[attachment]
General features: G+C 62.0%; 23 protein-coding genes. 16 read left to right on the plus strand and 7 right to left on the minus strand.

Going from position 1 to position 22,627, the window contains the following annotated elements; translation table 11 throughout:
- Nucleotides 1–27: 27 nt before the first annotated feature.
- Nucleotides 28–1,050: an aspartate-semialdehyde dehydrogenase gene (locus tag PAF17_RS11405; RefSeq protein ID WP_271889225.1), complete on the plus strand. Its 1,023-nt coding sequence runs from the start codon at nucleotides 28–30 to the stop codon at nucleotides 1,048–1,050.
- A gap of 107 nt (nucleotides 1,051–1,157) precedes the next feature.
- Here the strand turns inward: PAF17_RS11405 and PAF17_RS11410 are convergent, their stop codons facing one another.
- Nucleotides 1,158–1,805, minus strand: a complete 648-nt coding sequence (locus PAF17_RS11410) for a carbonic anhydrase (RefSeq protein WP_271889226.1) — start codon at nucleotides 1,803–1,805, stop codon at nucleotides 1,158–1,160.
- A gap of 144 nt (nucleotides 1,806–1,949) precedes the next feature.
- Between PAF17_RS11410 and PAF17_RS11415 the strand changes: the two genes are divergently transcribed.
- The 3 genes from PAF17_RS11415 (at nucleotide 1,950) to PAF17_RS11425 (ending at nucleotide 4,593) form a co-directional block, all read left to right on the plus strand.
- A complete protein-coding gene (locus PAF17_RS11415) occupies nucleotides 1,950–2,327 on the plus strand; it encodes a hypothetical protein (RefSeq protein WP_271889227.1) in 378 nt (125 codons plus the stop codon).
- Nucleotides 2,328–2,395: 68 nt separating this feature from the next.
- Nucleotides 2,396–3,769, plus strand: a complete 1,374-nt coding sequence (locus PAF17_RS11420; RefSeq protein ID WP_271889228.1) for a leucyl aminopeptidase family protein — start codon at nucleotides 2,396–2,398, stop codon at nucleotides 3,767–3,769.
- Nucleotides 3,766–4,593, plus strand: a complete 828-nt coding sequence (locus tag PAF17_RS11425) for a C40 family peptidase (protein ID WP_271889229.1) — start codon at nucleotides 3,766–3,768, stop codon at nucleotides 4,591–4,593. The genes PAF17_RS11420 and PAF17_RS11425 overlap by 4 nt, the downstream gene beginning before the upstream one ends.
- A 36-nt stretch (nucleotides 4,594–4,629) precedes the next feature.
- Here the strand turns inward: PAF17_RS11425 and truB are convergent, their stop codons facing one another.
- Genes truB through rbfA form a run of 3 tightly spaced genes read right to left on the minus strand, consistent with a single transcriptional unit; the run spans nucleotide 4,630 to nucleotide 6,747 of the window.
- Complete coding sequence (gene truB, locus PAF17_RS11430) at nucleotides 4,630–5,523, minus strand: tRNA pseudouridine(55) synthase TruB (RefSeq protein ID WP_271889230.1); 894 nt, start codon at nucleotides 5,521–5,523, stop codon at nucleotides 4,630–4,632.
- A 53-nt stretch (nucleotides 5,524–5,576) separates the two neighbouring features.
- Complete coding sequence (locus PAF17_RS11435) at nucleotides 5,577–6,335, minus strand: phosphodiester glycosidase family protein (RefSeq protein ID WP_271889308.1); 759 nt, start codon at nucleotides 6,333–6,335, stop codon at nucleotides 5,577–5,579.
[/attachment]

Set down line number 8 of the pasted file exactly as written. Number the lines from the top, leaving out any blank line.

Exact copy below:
- A gap of 144 nt (nucleotides 1,806–1,949) precedes the next feature.